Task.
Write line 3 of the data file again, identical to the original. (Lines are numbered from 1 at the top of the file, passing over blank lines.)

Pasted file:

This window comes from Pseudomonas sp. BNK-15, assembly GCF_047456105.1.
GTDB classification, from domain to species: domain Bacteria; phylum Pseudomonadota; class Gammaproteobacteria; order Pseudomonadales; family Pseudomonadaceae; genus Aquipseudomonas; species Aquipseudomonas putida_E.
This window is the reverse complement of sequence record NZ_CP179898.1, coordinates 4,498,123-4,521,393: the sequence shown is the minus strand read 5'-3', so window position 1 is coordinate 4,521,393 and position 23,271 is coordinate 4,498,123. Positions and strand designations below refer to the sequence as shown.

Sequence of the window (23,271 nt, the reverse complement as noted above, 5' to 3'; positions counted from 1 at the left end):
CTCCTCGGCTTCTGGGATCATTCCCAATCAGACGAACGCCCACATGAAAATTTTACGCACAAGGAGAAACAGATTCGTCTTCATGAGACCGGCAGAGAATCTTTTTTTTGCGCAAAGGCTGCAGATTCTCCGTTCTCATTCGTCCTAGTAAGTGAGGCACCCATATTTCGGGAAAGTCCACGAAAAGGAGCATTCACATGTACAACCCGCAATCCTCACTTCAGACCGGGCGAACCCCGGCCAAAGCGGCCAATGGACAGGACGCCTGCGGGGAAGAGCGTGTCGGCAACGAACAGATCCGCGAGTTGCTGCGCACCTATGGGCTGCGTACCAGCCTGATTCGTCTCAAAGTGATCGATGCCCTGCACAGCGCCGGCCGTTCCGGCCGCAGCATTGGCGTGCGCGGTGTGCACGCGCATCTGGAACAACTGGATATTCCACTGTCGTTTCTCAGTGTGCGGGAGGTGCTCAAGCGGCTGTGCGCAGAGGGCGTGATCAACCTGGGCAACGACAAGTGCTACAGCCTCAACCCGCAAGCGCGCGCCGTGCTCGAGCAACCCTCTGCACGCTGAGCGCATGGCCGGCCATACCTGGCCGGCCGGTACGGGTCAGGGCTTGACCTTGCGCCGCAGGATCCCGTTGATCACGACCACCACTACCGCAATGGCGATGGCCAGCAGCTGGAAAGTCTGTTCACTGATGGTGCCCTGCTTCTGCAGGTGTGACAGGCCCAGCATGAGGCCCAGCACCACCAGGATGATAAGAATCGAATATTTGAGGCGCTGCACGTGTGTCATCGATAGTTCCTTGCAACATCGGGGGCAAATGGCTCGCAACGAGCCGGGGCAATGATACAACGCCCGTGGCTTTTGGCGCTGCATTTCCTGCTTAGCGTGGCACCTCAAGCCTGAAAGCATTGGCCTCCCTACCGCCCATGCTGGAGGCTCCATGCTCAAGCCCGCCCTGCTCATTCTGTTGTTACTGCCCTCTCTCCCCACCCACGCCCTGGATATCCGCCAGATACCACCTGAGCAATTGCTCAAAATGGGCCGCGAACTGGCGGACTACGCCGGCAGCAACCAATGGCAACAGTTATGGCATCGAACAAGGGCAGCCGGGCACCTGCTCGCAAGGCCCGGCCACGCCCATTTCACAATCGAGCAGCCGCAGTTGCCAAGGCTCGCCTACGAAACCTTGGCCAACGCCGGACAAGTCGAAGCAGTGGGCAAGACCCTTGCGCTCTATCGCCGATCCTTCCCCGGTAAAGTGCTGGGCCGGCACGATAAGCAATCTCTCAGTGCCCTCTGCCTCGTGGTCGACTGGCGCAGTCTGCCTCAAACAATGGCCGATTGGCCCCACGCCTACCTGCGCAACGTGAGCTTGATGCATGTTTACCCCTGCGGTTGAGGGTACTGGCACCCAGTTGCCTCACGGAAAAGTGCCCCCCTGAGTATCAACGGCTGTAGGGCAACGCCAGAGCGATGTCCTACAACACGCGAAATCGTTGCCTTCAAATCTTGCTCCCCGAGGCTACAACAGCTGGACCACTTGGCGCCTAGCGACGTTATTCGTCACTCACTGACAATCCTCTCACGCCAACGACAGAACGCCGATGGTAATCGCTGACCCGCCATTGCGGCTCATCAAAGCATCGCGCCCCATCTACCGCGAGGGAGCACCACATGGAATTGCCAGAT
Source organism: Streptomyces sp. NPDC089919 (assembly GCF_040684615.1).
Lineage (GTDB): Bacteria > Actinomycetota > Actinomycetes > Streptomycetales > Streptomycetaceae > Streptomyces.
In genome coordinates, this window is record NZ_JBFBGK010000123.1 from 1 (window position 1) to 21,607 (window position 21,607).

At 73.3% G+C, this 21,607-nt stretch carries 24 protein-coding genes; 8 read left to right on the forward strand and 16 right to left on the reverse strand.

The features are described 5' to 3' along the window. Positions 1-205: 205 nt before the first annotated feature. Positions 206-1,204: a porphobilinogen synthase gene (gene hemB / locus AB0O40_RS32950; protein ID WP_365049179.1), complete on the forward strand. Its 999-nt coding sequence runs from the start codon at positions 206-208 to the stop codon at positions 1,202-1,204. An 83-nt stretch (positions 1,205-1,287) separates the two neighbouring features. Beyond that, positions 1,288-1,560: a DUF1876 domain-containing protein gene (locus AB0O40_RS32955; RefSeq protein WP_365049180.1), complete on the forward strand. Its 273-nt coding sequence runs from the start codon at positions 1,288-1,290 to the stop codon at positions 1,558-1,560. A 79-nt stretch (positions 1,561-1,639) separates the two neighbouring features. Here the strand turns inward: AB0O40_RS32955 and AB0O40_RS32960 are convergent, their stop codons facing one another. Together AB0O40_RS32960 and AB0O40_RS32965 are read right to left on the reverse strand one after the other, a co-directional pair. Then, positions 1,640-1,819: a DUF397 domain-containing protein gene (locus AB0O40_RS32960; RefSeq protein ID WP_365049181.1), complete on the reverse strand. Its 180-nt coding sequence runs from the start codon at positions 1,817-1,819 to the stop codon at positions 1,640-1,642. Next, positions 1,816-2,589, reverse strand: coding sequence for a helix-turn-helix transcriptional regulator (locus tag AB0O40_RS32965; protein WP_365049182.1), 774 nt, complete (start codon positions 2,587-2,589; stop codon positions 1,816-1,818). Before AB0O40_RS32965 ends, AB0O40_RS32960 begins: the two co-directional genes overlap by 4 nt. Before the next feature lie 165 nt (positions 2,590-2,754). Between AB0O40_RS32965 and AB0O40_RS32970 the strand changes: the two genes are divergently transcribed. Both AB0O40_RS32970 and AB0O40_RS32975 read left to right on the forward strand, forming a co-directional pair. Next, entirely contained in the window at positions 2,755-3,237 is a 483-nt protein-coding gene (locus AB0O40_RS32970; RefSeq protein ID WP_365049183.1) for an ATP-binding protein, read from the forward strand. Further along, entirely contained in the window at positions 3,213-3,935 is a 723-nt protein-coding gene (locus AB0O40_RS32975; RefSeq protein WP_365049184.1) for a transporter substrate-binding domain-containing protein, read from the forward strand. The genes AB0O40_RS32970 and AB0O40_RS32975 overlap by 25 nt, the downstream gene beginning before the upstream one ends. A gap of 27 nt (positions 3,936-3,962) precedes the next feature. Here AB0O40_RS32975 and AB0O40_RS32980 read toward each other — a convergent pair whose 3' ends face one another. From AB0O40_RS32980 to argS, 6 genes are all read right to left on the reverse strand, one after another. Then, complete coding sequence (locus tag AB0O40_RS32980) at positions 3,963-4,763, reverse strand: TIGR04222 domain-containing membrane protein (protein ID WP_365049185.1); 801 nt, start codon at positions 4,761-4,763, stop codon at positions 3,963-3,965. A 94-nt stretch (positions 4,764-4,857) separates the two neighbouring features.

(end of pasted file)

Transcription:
This window is the reverse complement of sequence record NZ_CP179898.1, coordinates 4,498,123-4,521,393: the sequence shown is the minus strand read 5'-3', so window position 1 is coordinate 4,521,393 and position 23,271 is coordinate 4,498,123. Positions and strand designations below refer to the sequence as shown.